Phase 3 Base Village suspended for now as developer’s financing ‘evaporates"

By Madeleine Osberger, Oct 22, 2008, Snowmass Sun Staff Writer, Snowmass Village,CO

SNOWMASS VILLAGE- The global financial crisis has hit home in Snowmass Village. Related WestPac is putting Phase 3 of Base Village on hold – which includes the arrival center and a pair of condominium buildings (Buildings 4 and 6). The developer is also laying off 25 percent of its Snowmass Village and Aspen-based staff, which in real terms is 15 employees in departments across the board, from marketing to construction, development, sales and accounting.

“Related WestPac is as vulnerable to the world market as other people,” company president Pat Smith said Tuesday. He went on to explain how “general economic conditions and the global crisis in the capital and financial markets have caused financing to evaporate.”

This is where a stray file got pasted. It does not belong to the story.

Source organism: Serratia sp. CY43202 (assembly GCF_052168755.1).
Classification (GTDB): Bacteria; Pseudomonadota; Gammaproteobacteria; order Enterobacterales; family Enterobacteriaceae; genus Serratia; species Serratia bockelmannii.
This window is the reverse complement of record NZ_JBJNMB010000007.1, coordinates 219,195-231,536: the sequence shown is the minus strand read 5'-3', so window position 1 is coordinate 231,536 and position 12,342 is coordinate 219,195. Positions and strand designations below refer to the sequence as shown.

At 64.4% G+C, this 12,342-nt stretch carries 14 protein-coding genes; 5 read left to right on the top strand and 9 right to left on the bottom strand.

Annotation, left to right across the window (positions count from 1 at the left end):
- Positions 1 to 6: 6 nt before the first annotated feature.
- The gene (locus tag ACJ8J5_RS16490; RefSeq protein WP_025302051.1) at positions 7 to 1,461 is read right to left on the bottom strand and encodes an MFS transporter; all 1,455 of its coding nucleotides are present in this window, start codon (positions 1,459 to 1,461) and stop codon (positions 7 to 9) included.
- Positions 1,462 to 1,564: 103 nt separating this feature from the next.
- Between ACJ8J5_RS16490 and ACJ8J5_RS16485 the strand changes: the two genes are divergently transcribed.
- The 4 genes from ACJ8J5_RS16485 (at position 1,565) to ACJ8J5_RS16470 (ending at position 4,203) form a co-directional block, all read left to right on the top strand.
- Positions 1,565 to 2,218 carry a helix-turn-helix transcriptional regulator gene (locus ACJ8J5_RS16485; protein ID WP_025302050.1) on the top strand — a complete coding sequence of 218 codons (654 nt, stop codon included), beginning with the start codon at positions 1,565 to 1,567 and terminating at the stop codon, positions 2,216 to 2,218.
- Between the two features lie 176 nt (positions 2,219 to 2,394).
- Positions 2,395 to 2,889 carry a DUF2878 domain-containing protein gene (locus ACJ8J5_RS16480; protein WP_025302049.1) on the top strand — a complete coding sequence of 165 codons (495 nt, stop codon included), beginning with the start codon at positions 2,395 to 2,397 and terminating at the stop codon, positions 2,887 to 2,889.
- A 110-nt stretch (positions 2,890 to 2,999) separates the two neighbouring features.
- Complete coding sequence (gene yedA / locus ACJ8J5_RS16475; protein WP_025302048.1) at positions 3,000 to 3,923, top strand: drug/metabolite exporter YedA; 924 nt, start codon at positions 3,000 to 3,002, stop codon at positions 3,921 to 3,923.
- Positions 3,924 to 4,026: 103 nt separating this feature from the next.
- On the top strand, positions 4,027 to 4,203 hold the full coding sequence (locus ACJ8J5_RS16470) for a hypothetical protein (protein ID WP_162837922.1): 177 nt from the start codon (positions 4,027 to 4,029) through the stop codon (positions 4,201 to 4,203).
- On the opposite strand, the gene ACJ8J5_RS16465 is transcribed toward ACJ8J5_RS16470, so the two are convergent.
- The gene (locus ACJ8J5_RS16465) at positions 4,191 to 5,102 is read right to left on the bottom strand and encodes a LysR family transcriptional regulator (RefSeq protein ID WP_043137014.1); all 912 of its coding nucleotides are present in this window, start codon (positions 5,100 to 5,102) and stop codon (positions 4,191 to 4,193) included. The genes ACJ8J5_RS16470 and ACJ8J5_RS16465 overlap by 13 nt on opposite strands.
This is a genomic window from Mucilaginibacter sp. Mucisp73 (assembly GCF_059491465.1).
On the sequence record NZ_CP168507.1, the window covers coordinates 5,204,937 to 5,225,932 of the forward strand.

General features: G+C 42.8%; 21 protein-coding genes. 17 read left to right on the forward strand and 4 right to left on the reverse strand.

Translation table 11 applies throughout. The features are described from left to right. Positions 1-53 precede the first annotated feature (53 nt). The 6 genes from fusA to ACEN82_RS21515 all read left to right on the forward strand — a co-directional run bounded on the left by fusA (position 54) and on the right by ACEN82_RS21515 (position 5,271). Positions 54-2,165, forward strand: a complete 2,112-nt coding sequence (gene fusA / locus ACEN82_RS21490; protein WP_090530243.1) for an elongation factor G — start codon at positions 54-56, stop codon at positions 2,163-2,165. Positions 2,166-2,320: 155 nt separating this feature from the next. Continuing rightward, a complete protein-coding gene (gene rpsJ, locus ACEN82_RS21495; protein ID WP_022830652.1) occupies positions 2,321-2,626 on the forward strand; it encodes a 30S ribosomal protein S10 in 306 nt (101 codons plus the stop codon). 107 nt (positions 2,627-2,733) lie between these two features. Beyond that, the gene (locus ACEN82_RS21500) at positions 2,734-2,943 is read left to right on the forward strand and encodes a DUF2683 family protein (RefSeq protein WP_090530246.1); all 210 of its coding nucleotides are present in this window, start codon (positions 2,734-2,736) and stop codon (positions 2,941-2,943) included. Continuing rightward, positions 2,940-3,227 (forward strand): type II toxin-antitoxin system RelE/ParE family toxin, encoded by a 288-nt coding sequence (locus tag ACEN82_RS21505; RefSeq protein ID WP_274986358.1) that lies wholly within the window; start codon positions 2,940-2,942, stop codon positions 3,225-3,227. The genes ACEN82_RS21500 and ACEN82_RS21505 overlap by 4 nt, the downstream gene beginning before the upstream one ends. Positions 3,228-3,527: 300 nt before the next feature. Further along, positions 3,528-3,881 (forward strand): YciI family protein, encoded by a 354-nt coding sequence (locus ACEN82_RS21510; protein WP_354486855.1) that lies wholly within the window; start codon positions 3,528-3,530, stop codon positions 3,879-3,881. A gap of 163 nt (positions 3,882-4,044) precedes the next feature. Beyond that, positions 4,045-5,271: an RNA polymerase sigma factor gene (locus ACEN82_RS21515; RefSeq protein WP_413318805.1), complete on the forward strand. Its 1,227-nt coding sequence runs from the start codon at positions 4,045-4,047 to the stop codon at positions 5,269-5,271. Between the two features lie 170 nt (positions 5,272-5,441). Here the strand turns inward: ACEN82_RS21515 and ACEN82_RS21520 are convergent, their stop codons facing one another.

The first two phases of Base Village, which include the Viceroy hotel (buildings 13A and B) and the completion on 90 condominiums, five new restaurants and limited retail, will proceed as planned. And because of strong pre-sales, the Little Nell-Snowmass will also be built.

But the lead lender for phase 3, Hypo Real Estate Holding AG, has been nationalized by the German government. Another lender, Lehman Brothers, has declared bankruptcy.

Moreover, said Smith, “a secondary commitment from another group of lenders that are based around the world are unwilling to move forward.” Related WestPac had a commitment letter from this group but “not a full terms sheet.”

In essence, said Ken Wong, Vice Chairman of Related WestPac, “the world of real estate finance and capital markets within the world of global economics have changed dramatically.”

What does it mean?
The suspension of the Base Village arrival center will have negatively impact the project, according to Snowmass Village Town Manager Russ Forrest.

“They need a place to check people in,” said Forrest, adding that the developer is “kicking around a couple of interim ideas.” Ken Wong vowed that Related WestPac “would work closely with the town on that. We’re probably going to have to make some adjustments to make sure it flows well. There are other ways into Base Village.”